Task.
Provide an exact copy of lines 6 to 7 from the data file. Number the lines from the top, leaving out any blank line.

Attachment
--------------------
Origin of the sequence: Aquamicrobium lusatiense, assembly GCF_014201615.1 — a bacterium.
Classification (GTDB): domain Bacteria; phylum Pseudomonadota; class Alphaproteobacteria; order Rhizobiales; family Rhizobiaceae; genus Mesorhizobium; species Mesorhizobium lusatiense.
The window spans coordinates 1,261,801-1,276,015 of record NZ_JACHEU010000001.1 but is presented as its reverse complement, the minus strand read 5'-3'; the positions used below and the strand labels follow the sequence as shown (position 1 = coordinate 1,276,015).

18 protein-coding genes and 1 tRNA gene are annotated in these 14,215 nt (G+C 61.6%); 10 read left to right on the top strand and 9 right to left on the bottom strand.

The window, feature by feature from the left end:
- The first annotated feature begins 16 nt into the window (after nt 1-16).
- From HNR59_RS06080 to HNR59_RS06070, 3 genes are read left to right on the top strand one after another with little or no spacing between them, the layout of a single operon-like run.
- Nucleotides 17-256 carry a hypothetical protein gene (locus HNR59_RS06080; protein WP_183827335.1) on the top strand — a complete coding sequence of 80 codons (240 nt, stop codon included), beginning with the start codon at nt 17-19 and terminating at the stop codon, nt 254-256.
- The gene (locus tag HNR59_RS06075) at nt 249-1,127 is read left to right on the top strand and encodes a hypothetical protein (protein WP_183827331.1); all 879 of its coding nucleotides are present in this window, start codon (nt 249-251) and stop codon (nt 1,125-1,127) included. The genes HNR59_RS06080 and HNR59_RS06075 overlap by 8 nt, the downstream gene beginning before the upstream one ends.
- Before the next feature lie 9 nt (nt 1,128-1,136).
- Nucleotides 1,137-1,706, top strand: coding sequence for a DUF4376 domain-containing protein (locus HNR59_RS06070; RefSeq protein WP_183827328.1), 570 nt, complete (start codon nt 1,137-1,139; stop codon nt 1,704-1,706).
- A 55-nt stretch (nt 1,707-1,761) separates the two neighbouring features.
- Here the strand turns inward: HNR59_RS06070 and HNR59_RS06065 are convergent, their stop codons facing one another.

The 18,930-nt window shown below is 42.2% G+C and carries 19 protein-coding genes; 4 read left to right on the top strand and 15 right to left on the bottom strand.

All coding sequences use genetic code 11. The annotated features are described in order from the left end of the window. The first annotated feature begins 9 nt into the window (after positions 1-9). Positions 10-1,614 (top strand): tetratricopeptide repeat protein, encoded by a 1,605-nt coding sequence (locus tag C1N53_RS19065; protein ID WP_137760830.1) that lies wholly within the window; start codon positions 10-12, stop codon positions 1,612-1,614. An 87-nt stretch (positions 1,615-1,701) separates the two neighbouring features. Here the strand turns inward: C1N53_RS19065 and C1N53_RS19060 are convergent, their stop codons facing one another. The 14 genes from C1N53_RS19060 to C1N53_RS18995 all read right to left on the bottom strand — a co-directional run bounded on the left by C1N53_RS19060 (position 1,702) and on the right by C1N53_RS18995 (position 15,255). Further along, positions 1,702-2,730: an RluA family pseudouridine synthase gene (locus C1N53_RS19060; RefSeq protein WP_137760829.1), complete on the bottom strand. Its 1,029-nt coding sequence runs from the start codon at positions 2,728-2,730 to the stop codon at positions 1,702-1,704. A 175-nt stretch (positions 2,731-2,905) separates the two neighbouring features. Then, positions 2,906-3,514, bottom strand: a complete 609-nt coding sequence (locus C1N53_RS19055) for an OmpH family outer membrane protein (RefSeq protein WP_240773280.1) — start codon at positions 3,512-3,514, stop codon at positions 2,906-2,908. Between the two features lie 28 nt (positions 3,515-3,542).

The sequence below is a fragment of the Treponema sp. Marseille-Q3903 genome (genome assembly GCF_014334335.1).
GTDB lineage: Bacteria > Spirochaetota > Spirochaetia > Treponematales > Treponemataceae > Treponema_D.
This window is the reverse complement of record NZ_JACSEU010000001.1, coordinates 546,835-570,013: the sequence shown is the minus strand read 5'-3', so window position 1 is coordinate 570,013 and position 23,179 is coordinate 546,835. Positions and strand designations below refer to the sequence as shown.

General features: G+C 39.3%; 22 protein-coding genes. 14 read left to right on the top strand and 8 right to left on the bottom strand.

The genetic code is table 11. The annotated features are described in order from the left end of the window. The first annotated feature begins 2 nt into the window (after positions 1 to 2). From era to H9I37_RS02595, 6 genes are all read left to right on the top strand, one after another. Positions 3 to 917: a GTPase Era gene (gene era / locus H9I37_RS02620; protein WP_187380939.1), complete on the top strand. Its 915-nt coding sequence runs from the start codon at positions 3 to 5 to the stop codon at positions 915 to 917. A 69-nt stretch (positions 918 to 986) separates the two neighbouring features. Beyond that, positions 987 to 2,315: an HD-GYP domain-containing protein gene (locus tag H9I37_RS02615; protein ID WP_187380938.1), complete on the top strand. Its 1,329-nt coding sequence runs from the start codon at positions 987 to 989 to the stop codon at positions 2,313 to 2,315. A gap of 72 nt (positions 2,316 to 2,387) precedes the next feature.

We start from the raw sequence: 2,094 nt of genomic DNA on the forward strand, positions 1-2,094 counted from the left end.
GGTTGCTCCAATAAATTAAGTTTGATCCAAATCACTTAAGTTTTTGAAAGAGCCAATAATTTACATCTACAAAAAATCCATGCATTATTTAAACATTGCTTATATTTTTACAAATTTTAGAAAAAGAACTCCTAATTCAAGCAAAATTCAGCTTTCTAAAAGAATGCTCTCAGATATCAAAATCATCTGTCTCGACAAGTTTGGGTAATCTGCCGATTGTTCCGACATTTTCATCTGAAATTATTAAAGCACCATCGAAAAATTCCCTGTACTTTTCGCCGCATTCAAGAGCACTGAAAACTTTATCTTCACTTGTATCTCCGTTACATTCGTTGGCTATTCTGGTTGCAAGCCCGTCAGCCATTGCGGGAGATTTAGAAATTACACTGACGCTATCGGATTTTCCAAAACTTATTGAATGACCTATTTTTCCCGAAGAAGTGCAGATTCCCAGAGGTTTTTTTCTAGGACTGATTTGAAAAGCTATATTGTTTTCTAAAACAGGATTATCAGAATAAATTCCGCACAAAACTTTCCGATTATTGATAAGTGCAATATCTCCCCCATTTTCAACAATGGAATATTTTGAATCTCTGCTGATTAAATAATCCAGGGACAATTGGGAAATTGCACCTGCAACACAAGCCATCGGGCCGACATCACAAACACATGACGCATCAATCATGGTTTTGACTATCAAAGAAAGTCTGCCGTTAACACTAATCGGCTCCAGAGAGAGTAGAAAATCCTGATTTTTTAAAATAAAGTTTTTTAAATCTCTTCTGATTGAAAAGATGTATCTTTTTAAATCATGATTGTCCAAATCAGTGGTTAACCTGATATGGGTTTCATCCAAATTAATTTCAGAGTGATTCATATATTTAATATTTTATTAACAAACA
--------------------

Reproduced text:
- The first annotated feature begins 16 nt into the window (after nt 1-16).
- From HNR59_RS06080 to HNR59_RS06070, 3 genes are read left to right on the top strand one after another with little or no spacing between them, the layout of a single operon-like run.